In this election year we have been besieged with troubling allegations of dishonesty and corruption at the highest levels of government. We have become all too familiar and acceptant of the low standards commonly attributed to politicians.
At Independent Home Inspection honesty is job number one. I report things only as they are without the exaggeration we so often encounter.
Even new homes have some defects. All defects can be fixed. My pledge to you is to simply present them honestly for your evaluation. You will then be in a better position to decide how to proceed.
You may not have given your garage door much thought lately. You press a button and it opens, another and it closes. Have you ever lost power to your door and had to open it by hand? Do you know how to do that?
Your garage door could be quite heavy. Older overhead doors were made entirely of wood. Newer doors are usually aluminum or fiberglass.
There will be a way to disconnect your overhead door from the opening apparatus so you can open it manually. This is usually a short cord and handle hanging from the track about half way to the door. pulling it disengages the door chain or cable and the door is then free to be raised.
Overhead door remote operation should be checked occasionally to ensure safe operation. The ‘electric eye’ operation to prevent door closure is fairly obvious. Recommended height for this beam is 4-6 inches off the floor. Too low and it may shine under your car and allow operation when you are only partially in the garage.
Less obvious is the automatic reversing feature required of overhead doors. This will reverse the door when it strikes an object while descending. This will not prevent damage or injury but will prevent entrapment of the object or person.
The Garage Door Manufacturers Association recommends testing the reverse function with a 2×4 laid across the door opening. Adjustment is usually a simple operation, consult the manufacturers manual for detailed specific information.
Children should be cautioned or forbidden as necessary to prevent dangerous overhead door operation.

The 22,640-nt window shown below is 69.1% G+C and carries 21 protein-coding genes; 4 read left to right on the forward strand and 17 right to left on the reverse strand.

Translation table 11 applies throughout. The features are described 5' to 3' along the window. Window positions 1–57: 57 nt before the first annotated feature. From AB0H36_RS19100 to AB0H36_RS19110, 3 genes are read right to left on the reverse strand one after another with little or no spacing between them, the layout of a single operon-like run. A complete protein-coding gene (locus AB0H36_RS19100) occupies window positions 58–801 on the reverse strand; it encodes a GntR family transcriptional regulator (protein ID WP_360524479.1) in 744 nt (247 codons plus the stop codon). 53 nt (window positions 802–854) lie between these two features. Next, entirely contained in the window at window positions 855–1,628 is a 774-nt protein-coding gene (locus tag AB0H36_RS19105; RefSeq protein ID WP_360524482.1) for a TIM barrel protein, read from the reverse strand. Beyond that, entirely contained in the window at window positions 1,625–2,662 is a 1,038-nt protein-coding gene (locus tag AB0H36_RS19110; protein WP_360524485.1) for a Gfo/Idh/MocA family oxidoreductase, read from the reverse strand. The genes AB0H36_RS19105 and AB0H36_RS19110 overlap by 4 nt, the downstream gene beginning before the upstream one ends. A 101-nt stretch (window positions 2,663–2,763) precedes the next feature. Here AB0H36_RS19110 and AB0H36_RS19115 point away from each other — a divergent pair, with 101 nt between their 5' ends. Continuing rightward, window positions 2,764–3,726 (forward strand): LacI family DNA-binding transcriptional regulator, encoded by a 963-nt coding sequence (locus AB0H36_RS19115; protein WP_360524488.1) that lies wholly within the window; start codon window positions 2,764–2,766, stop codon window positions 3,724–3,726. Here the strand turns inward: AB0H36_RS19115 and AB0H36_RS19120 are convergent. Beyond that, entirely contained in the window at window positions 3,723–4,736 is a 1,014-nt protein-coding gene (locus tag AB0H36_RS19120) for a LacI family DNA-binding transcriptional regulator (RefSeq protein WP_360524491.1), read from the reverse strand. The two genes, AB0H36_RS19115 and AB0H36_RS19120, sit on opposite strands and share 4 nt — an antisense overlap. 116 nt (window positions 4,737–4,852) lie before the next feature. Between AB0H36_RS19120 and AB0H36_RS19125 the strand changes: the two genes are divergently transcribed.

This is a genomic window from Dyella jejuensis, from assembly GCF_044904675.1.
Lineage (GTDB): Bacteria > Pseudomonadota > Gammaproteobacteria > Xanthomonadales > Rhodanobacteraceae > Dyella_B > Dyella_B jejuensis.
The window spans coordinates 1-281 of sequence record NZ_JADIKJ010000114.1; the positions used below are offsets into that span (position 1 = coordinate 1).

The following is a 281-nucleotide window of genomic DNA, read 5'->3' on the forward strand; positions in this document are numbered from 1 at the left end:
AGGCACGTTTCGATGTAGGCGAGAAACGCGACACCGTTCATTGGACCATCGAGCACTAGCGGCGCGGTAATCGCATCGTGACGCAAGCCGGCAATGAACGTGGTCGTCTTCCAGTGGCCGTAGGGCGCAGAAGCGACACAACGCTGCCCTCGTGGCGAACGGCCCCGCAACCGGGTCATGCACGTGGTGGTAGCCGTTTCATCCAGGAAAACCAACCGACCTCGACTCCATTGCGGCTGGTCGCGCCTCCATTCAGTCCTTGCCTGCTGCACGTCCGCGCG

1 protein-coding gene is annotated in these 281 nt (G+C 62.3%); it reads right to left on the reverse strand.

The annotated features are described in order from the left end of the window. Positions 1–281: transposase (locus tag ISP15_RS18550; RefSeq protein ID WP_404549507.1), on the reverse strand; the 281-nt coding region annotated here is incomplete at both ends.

Several clients have inquired about services for their new home.
They may need pool maintenance, fuel delivery or septic services on a regular, annual or semi-annual basis.
You may have found this to be the case with your home purchase.
The best and most convenient solution is simply to inquire from the seller who they might have used in the past. Be sure to ask how satisfied they were with these services.
Your new neighbors may also require many of these services and can be a wealth of information about local service providers and their reputation.
The benefit of these approaches is to find a service/maintenance provider who is already familiar with the property, its location, equipment, and scheduling needs.
This ‘foot in the door’ approach relieves you of the burden of researching and contacting local service providers with whom you have no experience. If, at a future time you need to make a change in these arrangements, you will have more time and flexibility to do so.
That little faucet drip that you’ve been meaning to get around to fixing could be wasting gallons.
It’s hard to estimate the true size off a drip of water, but over time it could be as much as 5 gallons in a single day. That adds up to over 1500 gallons a year.
How long did you say you’ve been putting that off?
While your home inspection might find major defects before you buy, all homes have cumulative minor deficiencies that, when taken together, can keep you busy for a while.
None of these problems can be construed as major, but a thorough home inspection can help you anticipate needs and future priorities before you buy. Saving you time and money.